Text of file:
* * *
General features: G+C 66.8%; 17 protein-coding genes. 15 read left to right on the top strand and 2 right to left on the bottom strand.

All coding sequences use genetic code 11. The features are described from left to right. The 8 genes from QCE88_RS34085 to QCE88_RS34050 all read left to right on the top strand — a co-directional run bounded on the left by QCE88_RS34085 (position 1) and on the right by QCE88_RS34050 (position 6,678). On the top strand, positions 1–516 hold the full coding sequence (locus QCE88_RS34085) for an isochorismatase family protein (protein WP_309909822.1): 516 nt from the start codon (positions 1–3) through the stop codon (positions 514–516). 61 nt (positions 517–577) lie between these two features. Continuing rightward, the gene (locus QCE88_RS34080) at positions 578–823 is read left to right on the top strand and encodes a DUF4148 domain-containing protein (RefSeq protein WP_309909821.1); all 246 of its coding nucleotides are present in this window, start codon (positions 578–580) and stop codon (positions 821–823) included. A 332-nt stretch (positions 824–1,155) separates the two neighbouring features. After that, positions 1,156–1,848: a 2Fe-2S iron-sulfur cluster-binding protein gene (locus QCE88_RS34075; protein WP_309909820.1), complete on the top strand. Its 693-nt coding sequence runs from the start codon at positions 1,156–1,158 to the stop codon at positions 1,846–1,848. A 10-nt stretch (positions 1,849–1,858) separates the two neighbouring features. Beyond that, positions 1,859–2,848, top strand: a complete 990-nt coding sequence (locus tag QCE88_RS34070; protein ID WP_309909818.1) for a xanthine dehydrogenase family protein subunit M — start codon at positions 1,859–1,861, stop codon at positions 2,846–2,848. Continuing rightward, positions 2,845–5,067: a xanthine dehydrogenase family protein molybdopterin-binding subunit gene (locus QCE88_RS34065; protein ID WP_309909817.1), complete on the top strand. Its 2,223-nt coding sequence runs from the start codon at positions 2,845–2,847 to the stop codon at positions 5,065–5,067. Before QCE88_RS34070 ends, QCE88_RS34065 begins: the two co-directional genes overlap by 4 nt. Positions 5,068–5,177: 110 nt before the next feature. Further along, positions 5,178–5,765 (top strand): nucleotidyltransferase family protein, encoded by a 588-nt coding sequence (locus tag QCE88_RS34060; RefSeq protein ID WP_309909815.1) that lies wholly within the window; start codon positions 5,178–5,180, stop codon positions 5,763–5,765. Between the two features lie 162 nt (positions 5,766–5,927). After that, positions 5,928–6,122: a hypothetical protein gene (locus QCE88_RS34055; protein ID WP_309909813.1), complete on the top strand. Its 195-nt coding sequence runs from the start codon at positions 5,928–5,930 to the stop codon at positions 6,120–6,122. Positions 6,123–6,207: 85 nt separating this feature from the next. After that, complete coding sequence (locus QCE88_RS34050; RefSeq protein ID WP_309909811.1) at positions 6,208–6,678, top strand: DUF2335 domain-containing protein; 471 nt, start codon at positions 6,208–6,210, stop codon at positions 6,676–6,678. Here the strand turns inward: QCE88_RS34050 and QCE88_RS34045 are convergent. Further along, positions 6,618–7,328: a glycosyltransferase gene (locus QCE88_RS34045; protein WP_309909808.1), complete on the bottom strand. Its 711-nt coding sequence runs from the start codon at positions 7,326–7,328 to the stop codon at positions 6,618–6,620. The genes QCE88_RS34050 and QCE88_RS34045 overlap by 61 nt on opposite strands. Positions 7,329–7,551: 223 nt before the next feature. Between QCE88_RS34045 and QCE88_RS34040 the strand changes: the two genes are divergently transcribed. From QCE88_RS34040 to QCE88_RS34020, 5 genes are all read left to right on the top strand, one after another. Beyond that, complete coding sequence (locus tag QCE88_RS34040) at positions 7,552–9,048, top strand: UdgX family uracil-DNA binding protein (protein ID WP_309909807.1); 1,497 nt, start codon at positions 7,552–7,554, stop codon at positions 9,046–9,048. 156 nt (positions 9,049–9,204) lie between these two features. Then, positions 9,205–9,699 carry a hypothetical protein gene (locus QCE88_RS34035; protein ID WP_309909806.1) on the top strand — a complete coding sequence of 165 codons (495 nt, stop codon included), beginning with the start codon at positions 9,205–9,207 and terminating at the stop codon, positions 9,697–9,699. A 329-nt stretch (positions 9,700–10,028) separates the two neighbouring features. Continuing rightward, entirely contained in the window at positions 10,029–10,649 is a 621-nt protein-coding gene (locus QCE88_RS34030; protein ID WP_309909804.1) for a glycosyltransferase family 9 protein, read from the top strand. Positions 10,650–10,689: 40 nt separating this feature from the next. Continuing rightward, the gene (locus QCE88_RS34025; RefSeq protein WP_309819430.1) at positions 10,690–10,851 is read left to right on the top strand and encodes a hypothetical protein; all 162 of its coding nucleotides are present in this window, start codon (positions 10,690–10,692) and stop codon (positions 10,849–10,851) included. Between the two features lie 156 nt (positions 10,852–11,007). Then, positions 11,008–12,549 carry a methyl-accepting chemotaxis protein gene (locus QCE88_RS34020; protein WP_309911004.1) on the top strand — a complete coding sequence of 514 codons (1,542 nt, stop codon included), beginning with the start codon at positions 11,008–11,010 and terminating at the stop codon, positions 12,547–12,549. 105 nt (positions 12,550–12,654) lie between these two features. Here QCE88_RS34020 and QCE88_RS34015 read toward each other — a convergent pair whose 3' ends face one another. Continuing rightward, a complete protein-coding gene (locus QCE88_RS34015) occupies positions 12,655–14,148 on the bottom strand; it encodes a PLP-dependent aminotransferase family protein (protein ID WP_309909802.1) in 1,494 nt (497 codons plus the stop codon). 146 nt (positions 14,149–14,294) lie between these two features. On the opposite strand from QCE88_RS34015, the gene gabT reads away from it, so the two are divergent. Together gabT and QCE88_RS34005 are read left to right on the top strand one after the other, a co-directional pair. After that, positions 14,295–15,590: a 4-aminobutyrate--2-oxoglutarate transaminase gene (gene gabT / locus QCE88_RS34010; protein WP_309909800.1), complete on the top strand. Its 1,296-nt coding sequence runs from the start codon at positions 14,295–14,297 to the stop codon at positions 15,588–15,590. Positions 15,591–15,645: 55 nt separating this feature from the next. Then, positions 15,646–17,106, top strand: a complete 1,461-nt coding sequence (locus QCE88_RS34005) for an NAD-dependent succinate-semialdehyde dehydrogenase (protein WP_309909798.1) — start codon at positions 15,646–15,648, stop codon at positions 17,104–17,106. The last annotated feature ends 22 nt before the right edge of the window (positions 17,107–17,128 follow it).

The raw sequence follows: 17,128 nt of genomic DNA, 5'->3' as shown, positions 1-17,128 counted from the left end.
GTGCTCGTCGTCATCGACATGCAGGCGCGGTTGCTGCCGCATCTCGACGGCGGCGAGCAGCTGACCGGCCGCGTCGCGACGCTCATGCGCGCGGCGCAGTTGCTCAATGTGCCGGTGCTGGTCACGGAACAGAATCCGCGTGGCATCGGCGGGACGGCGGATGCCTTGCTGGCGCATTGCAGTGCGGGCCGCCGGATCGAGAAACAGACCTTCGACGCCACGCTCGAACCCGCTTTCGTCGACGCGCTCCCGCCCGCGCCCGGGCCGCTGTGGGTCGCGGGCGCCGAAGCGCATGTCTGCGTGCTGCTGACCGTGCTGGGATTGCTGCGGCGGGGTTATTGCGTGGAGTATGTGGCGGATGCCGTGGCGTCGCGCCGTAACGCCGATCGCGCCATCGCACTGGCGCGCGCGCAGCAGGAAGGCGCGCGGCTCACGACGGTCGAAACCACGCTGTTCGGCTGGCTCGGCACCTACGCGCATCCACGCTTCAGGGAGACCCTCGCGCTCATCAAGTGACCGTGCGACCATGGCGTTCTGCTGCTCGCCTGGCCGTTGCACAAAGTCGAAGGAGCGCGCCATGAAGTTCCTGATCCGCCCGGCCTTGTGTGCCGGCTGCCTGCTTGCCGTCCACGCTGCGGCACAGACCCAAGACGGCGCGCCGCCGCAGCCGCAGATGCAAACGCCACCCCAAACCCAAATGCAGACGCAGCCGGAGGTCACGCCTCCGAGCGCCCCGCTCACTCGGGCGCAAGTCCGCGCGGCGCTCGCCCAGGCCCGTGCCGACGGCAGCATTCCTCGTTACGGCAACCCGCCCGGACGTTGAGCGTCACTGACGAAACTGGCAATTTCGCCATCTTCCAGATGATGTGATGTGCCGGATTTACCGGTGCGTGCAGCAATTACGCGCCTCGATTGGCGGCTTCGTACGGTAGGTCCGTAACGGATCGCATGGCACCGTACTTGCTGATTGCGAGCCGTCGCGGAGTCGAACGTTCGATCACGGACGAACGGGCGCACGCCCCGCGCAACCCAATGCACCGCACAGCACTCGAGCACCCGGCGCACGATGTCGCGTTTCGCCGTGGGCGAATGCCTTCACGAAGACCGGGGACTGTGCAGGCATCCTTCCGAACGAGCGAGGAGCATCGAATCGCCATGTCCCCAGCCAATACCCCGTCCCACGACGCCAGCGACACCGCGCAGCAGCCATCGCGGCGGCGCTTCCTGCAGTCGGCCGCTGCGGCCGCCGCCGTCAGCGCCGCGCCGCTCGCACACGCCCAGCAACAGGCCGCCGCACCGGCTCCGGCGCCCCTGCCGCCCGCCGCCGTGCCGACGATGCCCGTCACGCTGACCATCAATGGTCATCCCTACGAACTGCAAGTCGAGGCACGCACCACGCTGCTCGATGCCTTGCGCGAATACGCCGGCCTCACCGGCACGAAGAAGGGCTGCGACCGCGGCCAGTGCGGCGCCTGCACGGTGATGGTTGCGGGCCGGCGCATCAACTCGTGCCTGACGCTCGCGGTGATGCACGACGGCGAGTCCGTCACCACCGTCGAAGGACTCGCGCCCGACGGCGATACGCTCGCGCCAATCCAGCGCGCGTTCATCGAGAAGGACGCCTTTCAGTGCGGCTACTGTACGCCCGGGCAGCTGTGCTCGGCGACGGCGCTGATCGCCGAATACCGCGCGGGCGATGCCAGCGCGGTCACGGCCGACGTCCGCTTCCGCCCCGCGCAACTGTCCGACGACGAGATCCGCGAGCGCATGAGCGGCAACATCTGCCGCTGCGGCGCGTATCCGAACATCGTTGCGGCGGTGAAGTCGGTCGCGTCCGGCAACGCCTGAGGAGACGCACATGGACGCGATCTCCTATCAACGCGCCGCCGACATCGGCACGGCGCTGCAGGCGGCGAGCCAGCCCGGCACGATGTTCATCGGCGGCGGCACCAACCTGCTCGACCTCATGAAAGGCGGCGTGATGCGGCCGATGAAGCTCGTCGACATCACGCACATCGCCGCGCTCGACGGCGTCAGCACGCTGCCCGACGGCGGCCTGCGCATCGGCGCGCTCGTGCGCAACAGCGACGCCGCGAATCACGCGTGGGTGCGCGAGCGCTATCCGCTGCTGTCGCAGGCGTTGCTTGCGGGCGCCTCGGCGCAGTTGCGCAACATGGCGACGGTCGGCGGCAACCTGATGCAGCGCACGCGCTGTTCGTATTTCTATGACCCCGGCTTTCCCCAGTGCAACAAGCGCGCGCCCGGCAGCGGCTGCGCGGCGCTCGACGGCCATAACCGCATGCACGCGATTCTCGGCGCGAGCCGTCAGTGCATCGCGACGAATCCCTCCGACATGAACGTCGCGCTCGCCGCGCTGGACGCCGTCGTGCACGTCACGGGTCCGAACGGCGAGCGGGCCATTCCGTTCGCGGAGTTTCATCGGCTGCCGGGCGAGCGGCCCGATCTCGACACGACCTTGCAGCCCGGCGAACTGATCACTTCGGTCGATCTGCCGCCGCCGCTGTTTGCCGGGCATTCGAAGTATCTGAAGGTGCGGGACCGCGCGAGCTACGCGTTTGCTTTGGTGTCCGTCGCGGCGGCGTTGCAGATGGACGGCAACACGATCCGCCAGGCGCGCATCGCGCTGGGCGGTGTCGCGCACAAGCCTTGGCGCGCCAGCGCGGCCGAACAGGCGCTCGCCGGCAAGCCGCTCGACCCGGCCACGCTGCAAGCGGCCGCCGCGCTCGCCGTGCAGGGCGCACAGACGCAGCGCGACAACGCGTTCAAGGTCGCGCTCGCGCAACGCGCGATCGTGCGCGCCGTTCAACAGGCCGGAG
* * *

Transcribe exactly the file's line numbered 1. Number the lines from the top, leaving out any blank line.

General features: G+C 66.8%; 17 protein-coding genes. 15 read left to right on the top strand and 2 right to left on the bottom strand.